Healing Journey Monday: Food beliefs

This is a slight revamp of an earlier post:

One of the main spiritual laws I believe is that the things we believe (both consciously and subconsciously) create the world we experience.  Most of my spiritually inclined friends believe some version of that, so I’m often taken aback to hear people talking about food as if it is ruled by laws that are outside the purview of beliefs creating what is.

Lots of people start exploring healthy eating and come up with some theory that involves a list of good foods and a list of bad foods and from then on their conversation about food is filled with phrases like “that’s so sinful”, “that was so bad to eat that,” “I only like to eat healthy food”, etc.  They give long lectures on the horrible things that can happen from eating the wrong thing, drinking the wrong kind of water, cooking your food, not cooking your food…  In other words they can’t make a decision about food being good for them and just believe that it will be so, but food apparently has some sort of power that puts it beyond having their thoughts affect it.

I like the observation in The Nature of Personal Reality (Jane Roberts channeling Seth) that an obsession about the healthiness of food (or lack thereof) usually means the core belief you live by is that food is tricky and it’s likely something will harm you.  Then even with hypervigilance about what you eat your belief makes it easier for something you haven’t noticed to cause a problem.

Personally, I like the idea of assuming that what I eat is good for me.  However, I am aware that I, like most Americans, have a fairly tortured relationship with food and deeply held beliefs about goodness and badness.  So I try to figure out a “healthy” diet that makes sense and not to worry about eating some things that aren’t on the diet because I believe that generally what I eat is good for me.

It’s tricky in this country with our crazy habits of eating junk food in giant quantities as if nothing could  harm us while simultaneously believing that all kinds of foods are bad.  While I believe that theoretically you could go on a hot fudge sundae diet and be perfectly healthy if you believed in it, most of us have beliefs about food that are far too confused for that.  It’s a balancing act to work on positive views about eating while keeping your diet within a range you truly believe is healthy.

Responsible for Reality

I started this journey with a transpersonal psychologist whose therapy worked from the premise that you create your reality with what you believe/think. The first book she assigned was Jane RobertsThe Nature of Personal Reality. When I read it I felt the world made sense for the first time Whenever we explored a situation or issue in my life the question was “what do I believe that created this reality?” I’d also go back in meditation to find the place and time when the belief started.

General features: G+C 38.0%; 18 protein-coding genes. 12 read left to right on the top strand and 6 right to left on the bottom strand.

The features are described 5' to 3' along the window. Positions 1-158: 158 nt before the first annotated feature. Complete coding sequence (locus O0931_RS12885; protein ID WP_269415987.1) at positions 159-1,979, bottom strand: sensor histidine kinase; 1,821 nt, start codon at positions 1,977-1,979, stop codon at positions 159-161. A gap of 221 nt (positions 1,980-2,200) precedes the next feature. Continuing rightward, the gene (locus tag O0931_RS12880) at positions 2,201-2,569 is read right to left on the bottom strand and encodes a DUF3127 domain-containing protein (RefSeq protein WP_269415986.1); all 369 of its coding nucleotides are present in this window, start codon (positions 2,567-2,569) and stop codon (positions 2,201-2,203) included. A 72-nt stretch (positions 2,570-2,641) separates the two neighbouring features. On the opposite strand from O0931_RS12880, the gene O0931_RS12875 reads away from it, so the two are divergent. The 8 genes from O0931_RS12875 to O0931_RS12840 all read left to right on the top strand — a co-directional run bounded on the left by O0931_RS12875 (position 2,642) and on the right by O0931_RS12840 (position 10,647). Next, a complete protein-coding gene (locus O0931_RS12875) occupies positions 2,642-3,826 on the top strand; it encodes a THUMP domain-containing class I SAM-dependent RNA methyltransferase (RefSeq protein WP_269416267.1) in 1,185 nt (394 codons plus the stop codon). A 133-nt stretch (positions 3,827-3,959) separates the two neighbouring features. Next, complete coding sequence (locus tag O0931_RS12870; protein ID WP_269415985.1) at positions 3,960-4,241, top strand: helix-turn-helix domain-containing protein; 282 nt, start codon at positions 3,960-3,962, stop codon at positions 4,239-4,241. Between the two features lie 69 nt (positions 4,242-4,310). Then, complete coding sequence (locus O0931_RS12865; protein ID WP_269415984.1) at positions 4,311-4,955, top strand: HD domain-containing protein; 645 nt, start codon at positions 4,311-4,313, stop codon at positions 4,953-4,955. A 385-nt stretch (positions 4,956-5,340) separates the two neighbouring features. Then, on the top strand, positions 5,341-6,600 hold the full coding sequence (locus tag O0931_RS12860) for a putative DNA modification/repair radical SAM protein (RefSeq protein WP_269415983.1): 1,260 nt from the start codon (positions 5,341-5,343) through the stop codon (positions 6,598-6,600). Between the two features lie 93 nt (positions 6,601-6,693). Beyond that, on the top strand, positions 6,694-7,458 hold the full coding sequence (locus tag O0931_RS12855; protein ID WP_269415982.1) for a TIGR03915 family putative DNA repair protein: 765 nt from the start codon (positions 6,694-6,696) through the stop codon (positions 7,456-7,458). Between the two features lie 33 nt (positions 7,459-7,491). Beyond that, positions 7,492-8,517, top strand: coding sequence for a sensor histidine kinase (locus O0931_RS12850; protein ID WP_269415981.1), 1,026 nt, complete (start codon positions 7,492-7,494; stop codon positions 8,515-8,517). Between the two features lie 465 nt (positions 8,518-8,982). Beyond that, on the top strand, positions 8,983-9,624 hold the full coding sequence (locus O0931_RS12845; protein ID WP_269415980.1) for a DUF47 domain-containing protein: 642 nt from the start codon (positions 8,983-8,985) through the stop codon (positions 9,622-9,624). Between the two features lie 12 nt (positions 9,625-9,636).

I soon realized that if I create my reality, then I’m responsible for my life and how it goes. Nothing can be someone else’s fault, no outside circumstance can be blamed for any of my problems. Not that I don’t ever blame an outside force, but I basically felt a huge sense of relief to realize that I am completely responsible for me and no one else can control what happens to me. As an only child whose every move was monitored, the sense of freedom was amazing.

Over the years I’ve realized that not everyone greets that idea of responsibility with the same enthusiasm. Removing the safety net of blame is unnerving for some people. For some, taking total responsibility for their lives is terrifying.

I can see that those fears are there and I can surmise reasons but I really don’t understand that well. I’ve been fascinated by following beliefs to their origins, mapping chains of beliefs, and retraining my mind to hold beliefs that suit the reality of peace and tranquility that I choose.  I still ask myself what I believe that has created any situation and I still love feeling that the responsibility for whatever it is is mine.

Do you like the idea of creating your reality? Does responsibility spell relief or fright for you? What do you believe about life that brought you to your current situation?

This post is for Jennie Matlock’s AlphabeThursday, which is “R” this week.